Stopping teacher bashing is not enough. Nor is “better communication” between labor and management. What’s needed is a proactive effort to make teaching a better job.
NB: “Better Job” does NOT mean shorter hours or higher pay, if you trust what the teachers themselves say. What they want, according to MetLife and Scholastic/Gates, are opportunities to collaborate, involvement in curriculum, trust and respect.
5 thoughts on “On Teachers: Let’s Stop Bashing and Get Proactive”
Mr. Merrow, I feel the need to respond to both this and last week’s Taking Note posts referring to President Obama’s mention of Bruce Randolph in the State of the Union. I am a former Bruce Randolph teacher and what concerns me most is that I fear the “how” of Bruce Randolph’s innovation is being misrepresented as an attack on the union. The purpose of seeking autonomy – which, by the way was an effort orchestrated by a team of dues-paying union teachers in concert with their principal – was to free the school from unnecessary bureaucracy created by both district policies and union contract requirements. The goal was not to attack our own union (in fact Bruce Randolph had the highest percentage of union members of any Denver Public School the year we sought autonomy). Rather, the goal was to simply innovate, do things differently and retain control of a school whose growth could soon be stifled by a series of rules and regulations.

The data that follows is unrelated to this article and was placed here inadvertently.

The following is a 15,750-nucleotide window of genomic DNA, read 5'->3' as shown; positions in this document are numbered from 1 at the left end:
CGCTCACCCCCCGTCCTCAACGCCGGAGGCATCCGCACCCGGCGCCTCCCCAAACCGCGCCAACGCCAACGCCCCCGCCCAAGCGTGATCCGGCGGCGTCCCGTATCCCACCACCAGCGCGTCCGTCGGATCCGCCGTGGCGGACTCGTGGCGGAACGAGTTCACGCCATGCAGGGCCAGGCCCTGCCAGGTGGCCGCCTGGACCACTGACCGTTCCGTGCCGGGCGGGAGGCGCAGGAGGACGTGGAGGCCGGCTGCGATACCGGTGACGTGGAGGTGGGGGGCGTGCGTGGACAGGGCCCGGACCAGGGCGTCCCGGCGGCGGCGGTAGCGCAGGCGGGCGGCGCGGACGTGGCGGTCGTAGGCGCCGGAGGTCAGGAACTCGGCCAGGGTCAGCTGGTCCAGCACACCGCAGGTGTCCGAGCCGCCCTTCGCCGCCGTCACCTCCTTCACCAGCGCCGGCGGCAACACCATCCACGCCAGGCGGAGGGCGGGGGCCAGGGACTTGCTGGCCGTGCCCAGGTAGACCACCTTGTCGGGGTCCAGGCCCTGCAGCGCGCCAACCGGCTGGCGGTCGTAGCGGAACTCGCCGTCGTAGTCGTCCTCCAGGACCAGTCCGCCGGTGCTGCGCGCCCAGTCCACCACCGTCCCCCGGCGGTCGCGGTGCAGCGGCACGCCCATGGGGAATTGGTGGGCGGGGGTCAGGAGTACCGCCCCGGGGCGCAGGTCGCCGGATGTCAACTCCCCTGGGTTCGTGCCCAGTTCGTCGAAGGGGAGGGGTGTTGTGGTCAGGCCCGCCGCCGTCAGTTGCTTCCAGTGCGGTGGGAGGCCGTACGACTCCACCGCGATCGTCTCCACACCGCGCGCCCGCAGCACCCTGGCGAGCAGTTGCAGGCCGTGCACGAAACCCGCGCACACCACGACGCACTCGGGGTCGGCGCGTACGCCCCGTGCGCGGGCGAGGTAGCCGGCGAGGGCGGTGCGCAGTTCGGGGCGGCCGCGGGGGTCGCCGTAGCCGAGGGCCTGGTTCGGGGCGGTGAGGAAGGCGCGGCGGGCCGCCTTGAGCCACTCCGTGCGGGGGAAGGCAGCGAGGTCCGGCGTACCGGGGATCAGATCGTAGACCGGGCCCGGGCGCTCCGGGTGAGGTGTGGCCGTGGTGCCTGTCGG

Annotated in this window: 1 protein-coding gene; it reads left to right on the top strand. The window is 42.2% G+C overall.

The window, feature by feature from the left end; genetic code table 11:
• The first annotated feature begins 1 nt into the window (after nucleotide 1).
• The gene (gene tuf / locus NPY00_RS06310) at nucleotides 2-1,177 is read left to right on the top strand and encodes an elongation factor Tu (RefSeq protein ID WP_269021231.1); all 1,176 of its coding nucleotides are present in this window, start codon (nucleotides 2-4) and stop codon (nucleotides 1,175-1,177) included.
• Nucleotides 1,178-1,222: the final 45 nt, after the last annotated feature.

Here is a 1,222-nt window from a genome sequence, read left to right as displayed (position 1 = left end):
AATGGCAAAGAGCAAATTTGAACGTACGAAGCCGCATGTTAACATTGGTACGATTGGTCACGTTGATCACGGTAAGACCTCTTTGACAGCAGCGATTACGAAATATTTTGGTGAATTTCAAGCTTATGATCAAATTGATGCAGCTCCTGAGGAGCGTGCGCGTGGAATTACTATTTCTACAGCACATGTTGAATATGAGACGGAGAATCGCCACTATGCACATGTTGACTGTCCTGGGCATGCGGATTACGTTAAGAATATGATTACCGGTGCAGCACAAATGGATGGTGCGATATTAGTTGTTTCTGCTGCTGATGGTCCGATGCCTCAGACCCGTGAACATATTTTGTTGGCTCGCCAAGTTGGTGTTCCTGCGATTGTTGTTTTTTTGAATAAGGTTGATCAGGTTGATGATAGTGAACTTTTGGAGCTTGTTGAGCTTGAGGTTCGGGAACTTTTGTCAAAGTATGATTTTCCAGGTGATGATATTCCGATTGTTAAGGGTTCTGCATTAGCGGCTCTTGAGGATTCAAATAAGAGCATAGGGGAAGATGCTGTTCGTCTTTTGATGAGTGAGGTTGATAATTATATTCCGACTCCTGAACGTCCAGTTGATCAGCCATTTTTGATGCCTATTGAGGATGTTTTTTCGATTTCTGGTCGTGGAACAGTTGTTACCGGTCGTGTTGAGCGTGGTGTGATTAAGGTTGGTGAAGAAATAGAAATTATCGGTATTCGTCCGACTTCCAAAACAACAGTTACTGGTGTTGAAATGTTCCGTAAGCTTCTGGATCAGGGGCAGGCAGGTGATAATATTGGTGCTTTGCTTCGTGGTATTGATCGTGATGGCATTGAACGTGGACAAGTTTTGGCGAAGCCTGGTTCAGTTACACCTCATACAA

As a school that was nearly closed for poor performance, but had started seeing significant steady student learning growth, we grew tired of having someone far removed from the school tell us what assessments to use, where the budget had to be spent, how our school day had to be structured, how much we paid our teachers or when we could hire the best teachers for our students. The teachers and principal knew how to do all this better than any contract article or district policy, so we sought freedom from the barriers in our way, district and union alike.